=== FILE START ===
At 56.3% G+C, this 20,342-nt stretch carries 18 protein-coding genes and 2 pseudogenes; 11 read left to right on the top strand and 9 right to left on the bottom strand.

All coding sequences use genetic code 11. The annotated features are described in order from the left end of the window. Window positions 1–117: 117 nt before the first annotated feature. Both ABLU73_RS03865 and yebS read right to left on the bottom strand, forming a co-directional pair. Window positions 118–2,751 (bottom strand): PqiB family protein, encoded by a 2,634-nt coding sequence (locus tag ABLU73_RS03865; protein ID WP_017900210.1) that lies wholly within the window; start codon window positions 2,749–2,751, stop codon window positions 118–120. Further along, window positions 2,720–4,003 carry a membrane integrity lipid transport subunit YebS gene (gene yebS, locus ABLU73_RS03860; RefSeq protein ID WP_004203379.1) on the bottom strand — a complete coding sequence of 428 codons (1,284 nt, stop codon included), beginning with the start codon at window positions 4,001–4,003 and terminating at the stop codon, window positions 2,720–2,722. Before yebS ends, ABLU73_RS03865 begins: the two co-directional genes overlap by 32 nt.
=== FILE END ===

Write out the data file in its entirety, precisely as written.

At 56.3% G+C, this 20,342-nt stretch carries 18 protein-coding genes and 2 pseudogenes; 11 read left to right on the top strand and 9 right to left on the bottom strand.

All coding sequences use genetic code 11. The annotated features are described in order from the left end of the window. Window positions 1–117: 117 nt before the first annotated feature. Both ABLU73_RS03865 and yebS read right to left on the bottom strand, forming a co-directional pair. Window positions 118–2,751 (bottom strand): PqiB family protein, encoded by a 2,634-nt coding sequence (locus tag ABLU73_RS03865; protein ID WP_017900210.1) that lies wholly within the window; start codon window positions 2,749–2,751, stop codon window positions 118–120. Further along, window positions 2,720–4,003 carry a membrane integrity lipid transport subunit YebS gene (gene yebS, locus ABLU73_RS03860; RefSeq protein ID WP_004203379.1) on the bottom strand — a complete coding sequence of 428 codons (1,284 nt, stop codon included), beginning with the start codon at window positions 4,001–4,003 and terminating at the stop codon, window positions 2,720–2,722. Before yebS ends, ABLU73_RS03865 begins: the two co-directional genes overlap by 32 nt.